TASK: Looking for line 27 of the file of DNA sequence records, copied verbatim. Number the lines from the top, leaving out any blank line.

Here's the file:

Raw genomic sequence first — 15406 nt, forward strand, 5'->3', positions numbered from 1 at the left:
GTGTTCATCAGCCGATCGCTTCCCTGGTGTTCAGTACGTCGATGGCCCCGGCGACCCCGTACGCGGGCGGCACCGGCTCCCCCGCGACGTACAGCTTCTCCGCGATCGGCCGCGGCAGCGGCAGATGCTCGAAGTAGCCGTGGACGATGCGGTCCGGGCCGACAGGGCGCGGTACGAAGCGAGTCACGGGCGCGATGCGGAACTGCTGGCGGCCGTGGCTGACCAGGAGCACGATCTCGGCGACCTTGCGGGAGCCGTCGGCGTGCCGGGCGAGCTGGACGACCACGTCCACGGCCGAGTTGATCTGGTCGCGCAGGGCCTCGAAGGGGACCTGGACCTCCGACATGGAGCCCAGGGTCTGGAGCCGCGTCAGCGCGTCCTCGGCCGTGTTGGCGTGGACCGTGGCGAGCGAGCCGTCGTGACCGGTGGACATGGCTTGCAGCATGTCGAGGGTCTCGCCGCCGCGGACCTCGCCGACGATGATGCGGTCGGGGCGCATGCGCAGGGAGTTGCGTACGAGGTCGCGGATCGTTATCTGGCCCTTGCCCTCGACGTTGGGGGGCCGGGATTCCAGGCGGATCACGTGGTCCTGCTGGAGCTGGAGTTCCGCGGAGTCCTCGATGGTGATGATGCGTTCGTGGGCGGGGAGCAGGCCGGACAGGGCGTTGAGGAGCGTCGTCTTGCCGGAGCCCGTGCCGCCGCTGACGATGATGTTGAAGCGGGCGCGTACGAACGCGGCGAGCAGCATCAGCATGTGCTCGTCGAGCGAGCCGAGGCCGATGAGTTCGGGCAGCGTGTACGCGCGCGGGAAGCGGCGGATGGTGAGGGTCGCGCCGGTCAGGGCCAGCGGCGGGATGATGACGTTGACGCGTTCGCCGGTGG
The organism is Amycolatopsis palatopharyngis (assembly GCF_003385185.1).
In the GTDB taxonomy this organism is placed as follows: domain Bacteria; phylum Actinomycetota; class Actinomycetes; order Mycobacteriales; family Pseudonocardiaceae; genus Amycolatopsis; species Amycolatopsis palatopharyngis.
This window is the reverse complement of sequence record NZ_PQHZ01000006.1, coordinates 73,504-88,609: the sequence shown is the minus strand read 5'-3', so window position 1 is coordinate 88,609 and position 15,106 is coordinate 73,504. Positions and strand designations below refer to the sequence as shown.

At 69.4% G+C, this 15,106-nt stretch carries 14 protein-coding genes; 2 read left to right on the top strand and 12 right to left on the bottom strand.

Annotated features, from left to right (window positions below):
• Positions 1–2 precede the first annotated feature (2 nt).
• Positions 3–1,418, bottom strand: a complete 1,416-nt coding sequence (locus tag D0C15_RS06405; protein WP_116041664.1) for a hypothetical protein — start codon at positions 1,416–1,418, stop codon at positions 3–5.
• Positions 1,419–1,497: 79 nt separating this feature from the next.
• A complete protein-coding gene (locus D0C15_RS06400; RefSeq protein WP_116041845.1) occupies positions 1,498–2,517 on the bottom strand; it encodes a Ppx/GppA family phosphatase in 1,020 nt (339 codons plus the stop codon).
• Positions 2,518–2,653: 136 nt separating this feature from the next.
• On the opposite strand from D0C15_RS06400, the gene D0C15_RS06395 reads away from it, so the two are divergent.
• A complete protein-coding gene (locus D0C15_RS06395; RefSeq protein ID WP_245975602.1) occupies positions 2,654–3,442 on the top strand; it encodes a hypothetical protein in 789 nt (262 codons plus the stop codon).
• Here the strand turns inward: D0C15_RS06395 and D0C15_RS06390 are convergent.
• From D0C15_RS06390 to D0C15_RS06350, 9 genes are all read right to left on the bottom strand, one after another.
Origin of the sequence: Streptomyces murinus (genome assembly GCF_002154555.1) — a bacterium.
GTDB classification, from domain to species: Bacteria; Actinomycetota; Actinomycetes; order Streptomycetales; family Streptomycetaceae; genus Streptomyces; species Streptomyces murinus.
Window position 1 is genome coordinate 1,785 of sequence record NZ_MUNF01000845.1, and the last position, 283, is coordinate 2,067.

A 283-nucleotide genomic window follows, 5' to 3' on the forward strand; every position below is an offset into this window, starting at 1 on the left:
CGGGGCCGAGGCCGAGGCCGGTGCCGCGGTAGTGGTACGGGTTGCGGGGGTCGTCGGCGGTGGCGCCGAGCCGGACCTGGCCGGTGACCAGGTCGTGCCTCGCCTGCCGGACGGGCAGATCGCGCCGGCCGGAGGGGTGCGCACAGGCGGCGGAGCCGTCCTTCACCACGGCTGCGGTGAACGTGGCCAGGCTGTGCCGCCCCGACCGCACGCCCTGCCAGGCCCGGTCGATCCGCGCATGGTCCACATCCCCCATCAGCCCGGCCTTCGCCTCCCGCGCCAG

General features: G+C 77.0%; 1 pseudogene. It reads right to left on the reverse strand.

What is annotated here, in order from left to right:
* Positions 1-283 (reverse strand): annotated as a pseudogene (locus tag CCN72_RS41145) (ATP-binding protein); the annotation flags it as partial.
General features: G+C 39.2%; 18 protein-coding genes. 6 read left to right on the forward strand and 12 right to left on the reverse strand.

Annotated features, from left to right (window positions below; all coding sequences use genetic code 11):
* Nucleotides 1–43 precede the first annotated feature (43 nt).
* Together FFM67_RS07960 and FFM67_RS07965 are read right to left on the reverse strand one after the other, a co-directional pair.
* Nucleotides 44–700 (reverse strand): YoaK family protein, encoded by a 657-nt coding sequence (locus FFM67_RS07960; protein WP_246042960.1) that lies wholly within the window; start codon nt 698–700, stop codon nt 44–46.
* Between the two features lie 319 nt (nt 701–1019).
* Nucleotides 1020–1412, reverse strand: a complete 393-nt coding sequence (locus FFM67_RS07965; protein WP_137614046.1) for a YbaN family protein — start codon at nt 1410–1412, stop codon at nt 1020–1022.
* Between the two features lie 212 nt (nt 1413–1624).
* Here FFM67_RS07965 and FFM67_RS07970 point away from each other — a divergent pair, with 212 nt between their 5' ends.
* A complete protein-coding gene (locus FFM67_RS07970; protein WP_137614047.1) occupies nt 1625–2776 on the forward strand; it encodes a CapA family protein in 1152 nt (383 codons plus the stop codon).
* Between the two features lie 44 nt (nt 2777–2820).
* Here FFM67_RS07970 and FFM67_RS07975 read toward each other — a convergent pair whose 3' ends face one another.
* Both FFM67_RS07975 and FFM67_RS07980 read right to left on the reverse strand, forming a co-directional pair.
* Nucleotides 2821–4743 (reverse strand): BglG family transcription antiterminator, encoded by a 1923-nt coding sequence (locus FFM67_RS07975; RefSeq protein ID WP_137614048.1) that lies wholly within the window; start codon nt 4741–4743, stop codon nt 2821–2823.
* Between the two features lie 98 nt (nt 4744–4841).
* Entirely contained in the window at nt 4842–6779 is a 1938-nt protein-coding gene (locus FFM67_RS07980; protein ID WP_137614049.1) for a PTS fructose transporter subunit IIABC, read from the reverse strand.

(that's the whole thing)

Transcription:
* Nucleotides 1–43 precede the first annotated feature (43 nt).